In spite of challenges, the future of ECU is bright

The ECU sign facing 5th street on campus is seen on Jan. 9, 2018.
The ECU sign facing 5th street on campus is seen on Jan. 9, 2018. cseward@newsobserver.com

She’s an angel, they said. Kind-hearted. Loving. A miracle worker who kept people fed, medicine ordered and fears allayed. An ECU hero, Dr. Michelle Skipper made such a strong mark on the recovery from Hurricane Matthew that she won the Governor’s Award for Public Service in November. It’s the highest honor a state employee can receive.

Another ECU hero is Dr. Margaret D. Bauer, an ECU professor of literature and writer who is described as bringing a “frightening energy” to studying, publishing and promoting the literature of our state. Gov. Roy Cooper honored her with the state’s top civilian honor.

And there’s Dr. Douglas K. Schneider, who gained national news and social media attention this year for his unexpected, late-night visit to the library to help students studying for an accounting exam. Some suggested he should be named “Professor of the Year.”

These are extraordinary stories of service and achievement, and there are so many more. They’re stories about heart, love, energy and commitment. They’re stories about the essence of ECU.

I became convinced early on that ECU passion had already made it a great university and would soon make it America’s next great national university. Heroes like these deserve a place among the great American universities.

There are some who say it’s a stretch to make this bold claim for ECU. But when I see the performance of so many people just like Bauer, Schneider and Skipper, I know just about anything is possible. In my two years here, I’ve seen amazing scientific discoveries coming from ECU labs, an ongoing commitment to innovation and leadership with the new lab school and the Rural Prosperity Initiative. I saw the Brody School of Medicine recognized as first in North Carolina and second in the nation for educating family medicine doctors who stay in-state. And I saw students achieving great success across campus. While we had a tough year in football, basketball and our start-up year for lacrosse, we saw great successes in baseball, volleyball, women’s golf and indoor track. And I know all of our very competitive coaches are fully committed to success.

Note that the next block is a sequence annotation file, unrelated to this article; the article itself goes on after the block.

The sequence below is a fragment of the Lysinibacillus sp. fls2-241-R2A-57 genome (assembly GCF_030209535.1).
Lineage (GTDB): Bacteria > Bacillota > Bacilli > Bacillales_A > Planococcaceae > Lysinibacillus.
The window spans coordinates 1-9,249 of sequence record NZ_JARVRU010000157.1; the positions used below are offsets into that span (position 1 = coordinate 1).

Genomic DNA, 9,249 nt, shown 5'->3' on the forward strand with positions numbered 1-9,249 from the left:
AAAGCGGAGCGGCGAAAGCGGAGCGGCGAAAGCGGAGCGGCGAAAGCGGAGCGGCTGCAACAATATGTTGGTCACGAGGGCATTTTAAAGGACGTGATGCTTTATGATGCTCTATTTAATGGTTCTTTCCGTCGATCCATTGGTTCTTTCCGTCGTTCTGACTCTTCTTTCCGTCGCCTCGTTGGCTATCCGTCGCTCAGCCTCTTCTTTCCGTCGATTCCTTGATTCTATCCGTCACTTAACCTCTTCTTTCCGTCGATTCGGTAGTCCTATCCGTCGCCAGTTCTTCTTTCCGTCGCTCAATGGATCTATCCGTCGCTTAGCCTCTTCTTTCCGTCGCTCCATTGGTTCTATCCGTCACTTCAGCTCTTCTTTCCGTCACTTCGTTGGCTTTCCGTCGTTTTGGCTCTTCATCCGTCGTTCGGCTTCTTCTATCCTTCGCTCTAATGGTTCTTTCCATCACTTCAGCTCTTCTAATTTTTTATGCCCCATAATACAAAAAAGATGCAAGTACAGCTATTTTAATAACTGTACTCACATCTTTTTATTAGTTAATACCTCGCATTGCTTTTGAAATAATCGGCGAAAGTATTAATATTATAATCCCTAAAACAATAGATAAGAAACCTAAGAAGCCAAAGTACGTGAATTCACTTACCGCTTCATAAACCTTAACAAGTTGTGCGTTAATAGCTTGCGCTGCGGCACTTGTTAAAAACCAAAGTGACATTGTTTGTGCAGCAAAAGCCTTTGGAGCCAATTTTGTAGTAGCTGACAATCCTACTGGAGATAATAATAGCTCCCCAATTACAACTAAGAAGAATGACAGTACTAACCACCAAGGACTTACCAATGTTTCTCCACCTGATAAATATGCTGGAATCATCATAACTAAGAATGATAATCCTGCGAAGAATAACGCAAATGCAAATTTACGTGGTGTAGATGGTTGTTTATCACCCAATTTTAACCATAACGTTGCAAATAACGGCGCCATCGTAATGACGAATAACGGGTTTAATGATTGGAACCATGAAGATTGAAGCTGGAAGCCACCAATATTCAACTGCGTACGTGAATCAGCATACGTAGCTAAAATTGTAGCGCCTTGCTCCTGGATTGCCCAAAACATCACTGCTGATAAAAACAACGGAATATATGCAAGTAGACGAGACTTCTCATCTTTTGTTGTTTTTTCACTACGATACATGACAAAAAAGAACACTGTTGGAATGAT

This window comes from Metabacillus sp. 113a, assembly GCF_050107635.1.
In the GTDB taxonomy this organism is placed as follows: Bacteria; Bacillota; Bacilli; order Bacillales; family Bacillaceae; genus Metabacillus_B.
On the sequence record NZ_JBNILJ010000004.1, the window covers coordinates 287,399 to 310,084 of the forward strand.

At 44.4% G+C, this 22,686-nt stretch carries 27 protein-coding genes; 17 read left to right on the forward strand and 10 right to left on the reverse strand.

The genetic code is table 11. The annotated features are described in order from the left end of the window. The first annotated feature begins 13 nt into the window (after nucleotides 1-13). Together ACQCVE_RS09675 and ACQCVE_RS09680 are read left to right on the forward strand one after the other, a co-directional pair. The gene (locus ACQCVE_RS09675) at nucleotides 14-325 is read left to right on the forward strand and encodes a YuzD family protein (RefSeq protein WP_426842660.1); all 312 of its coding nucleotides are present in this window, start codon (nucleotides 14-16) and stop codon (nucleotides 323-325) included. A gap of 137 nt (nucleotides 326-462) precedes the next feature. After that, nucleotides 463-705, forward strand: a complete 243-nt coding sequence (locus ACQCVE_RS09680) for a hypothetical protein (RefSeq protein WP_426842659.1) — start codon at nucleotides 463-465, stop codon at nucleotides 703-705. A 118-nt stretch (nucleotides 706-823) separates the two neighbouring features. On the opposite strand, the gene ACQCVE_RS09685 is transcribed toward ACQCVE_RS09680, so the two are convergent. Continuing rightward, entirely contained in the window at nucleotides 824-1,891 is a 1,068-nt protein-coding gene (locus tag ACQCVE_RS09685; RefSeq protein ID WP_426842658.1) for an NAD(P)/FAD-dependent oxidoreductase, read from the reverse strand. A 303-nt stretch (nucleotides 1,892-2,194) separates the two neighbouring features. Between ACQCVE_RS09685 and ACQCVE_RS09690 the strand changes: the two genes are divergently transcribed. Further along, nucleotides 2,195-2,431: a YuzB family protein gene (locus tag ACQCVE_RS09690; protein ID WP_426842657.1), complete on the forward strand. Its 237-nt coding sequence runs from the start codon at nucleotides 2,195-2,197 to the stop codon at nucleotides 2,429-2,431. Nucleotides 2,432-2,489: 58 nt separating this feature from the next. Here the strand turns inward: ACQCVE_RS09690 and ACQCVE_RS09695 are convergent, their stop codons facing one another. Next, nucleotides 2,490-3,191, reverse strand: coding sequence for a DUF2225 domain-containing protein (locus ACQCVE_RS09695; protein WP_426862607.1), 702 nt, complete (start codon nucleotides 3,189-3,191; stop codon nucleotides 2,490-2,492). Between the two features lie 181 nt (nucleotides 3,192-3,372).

We’re energized, as well, by our recent agreement with 14 community colleges that will make the transition to ECU seamless for students who earned an associate degree. We won approval for a new School of Rural Public Health. We kicked off renovation of the football stadium, opened the Health Sciences Student Center and neared completion of our new East Campus Student Center. To put an exclamation point on the year, we launched a new evening commencement ceremony, highlighted by fireworks and a speech from alumnus and head of the U.S. Small Business Administration Linda McMahon.

I’d be remiss if I didn’t note that ECU passions are not always united, and a vigorous campaign to dismiss our athletics director was followed by his decision to leave. Passions were also stirred by the ECU Foundation’s decision to purchase a new residence for the chancellor, since the traditional residence needs restoration and repair. While no state money or tuition money was involved, some felt the investment was too much. Campus issues affecting universities across the U.S. also affected us. Two of the issues, fraternities and sexual assault, will be a continued focus going forward. Our commitment to freedom of speech and civility will also remain a priority.

During the coming academic year, we can expect new challenges. That’s not new for ECU. Aggressive campaigns attempted to stop the launch of the college in 1907, and in later years, when efforts were made to expand majors beyond education, we endured attempts to stop the medical school and the dental school. This year, we saw a bill to fund a badly needed new building for our aging medical school die in committee without serious consideration. We were handed the largest budget cut for any of the state’s public universities: $1.1 million, with no reasonable explanation. And with the budget cuts and reduced spending, we continue to absorb the increasing costs of the K-12 lab school assigned to ECU by the General Assembly. These are not small challenges. But we’ll address all of them. It’s our nature. It’s what Pirates do.

With more than 110 years of heroes just like Professors Skipper, Bauer and Schneider, this institution has succeeded against the longest odds. And we will continue to do the work that takes ECU to its rightful place among great American universities. After two years as chancellor, this institution and its tenacious commitment to student success, public service, and regional transformation continue to inspire me. There is much, yet, to be done. Go Pirates!

Cecil P. Staton is Chancellor of ECU.